Does gender affect business ‘performance’? A study of microbusinesses in business services in the UK
- E. Chell and S. Baines (1998). Entrepreneurship and Regional Development, 117-135
- Abstract: There is a dearth of studies that have examined the issue of the impact of gender on business performance. Three problems are evident in this earlier work: (1) the need to expose theoretical assumptions; (2) the adequacy of methodologies adopted; and (3) apparent equivocal results. A theme running through much of this work is whether the concept of 'performance' is itself gendered. This paper confines itself to addressing three research questions in respect of the impact of gender of business owner on business performance. The field data comprise a sample of 104 microbusinesses in business services in two locations-Newcastle upon Tync and Milton Keyncs, in the UK. The results show (1) no significant difference between the performance of the businesses of sole male and sole female owners, (2) clear evidence of the underperformance of spouse-owned businesses, (3) no support for the hypothesis that women have an 'integrated approach' to their business and personal lives (in contrast to men), and (4) evidence that cultural presuppositions about gender roles were most clearly demonstrated in the spouseowned businesses. 1998 Taylor & Francis Ltd.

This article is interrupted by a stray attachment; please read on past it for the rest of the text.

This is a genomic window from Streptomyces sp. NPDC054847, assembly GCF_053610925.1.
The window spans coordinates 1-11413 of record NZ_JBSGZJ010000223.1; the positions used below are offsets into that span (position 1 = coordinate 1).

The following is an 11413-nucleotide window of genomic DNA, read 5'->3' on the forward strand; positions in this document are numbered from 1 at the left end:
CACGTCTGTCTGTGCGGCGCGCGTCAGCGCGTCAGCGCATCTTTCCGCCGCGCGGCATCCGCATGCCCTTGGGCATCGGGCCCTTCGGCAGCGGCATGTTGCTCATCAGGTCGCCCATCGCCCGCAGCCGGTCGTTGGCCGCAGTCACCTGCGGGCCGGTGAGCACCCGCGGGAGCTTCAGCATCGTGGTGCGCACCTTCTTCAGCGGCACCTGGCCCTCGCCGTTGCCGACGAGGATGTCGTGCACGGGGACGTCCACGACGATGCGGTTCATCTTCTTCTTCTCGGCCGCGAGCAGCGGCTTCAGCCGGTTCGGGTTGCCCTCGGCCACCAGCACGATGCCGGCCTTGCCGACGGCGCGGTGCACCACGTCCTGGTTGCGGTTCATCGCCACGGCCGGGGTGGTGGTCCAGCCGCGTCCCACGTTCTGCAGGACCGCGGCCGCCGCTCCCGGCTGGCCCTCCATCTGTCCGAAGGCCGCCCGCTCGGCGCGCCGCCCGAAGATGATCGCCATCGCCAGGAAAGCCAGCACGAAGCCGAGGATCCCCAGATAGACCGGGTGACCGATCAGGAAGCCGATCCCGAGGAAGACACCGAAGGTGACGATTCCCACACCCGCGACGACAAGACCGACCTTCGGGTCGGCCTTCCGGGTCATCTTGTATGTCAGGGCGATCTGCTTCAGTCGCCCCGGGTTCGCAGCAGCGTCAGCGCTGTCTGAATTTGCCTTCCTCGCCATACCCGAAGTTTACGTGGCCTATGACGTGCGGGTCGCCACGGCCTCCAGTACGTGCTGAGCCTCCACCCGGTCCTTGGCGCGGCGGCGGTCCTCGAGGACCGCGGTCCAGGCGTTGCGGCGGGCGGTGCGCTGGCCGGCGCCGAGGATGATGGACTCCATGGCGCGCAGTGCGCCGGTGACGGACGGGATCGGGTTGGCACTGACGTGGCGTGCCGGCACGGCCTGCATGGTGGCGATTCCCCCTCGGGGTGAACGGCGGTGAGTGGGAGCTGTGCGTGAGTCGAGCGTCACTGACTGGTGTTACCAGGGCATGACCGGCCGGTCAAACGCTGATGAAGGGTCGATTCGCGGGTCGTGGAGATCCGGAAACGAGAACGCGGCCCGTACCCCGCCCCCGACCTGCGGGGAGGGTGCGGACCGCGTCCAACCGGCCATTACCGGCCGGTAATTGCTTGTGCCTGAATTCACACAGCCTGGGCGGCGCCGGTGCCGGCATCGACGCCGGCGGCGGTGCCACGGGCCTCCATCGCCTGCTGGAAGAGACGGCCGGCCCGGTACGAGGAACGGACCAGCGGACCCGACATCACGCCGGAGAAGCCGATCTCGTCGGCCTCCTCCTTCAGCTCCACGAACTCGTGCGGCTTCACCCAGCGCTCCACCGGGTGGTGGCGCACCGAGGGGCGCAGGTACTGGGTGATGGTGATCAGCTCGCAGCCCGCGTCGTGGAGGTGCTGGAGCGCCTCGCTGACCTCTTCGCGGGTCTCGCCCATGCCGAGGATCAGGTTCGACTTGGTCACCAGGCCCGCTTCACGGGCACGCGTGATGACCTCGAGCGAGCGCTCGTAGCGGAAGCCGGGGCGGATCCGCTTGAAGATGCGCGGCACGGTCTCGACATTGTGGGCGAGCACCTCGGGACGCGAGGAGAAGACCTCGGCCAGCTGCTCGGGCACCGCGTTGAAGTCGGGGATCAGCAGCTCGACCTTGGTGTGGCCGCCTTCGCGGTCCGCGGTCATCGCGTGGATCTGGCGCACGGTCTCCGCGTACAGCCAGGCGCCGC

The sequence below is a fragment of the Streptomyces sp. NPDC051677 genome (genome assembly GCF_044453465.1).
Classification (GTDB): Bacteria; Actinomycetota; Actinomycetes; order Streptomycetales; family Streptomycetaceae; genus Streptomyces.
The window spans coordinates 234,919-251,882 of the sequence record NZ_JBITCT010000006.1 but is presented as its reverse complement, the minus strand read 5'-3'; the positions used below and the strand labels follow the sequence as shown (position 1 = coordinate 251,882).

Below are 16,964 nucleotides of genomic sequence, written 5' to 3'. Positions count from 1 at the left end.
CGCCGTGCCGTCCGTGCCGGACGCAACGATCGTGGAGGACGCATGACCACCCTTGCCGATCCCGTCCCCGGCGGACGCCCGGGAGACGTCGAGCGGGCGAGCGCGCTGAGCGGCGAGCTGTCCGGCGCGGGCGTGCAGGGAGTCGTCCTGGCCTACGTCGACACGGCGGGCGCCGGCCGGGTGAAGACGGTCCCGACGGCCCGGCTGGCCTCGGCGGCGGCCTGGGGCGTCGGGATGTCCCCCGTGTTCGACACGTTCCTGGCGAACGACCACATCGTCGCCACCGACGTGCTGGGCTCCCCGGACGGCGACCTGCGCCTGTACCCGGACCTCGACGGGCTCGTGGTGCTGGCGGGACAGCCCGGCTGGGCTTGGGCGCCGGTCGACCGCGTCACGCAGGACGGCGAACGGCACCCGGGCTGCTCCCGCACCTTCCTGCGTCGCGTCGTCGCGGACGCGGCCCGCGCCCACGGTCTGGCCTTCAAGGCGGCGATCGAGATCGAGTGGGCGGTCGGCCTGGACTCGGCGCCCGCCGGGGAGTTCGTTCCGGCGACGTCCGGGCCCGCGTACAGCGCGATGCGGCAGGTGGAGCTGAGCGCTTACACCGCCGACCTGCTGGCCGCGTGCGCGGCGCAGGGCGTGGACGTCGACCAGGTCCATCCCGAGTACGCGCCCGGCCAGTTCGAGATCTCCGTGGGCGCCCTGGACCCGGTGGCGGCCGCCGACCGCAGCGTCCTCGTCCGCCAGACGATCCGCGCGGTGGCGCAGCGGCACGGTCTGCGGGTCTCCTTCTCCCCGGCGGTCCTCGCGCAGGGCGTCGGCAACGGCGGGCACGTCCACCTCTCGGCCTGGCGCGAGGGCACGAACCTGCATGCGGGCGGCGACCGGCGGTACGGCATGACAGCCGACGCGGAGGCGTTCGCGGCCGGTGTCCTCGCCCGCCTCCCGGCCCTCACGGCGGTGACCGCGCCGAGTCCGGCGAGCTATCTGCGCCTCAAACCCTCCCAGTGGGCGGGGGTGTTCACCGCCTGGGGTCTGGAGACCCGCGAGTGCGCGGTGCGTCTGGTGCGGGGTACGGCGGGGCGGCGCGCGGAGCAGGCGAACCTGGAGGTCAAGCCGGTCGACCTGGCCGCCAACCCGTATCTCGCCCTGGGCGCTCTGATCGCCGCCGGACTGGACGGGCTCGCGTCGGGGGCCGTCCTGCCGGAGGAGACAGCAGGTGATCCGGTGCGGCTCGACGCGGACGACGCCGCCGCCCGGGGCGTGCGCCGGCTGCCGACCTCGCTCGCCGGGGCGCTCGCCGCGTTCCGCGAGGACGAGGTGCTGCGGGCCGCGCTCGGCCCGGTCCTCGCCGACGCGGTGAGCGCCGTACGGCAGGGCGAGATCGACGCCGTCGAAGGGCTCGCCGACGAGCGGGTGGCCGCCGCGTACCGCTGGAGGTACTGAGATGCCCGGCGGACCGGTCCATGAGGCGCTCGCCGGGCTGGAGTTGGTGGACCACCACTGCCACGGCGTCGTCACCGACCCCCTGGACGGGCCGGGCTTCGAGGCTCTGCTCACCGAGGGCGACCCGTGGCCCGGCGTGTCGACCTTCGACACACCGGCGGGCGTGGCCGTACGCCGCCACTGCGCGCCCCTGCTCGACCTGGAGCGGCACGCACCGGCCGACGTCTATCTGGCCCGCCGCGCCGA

- Theme: Women/Gender
- Keywords: Business performance, Business services, Feminist theory, Gender, Microbusiness, gender role, industrial performance, microenterprise, UK, England
- Reference type: Journal Article
- Geographic location: United Kingdom, Europe, Global North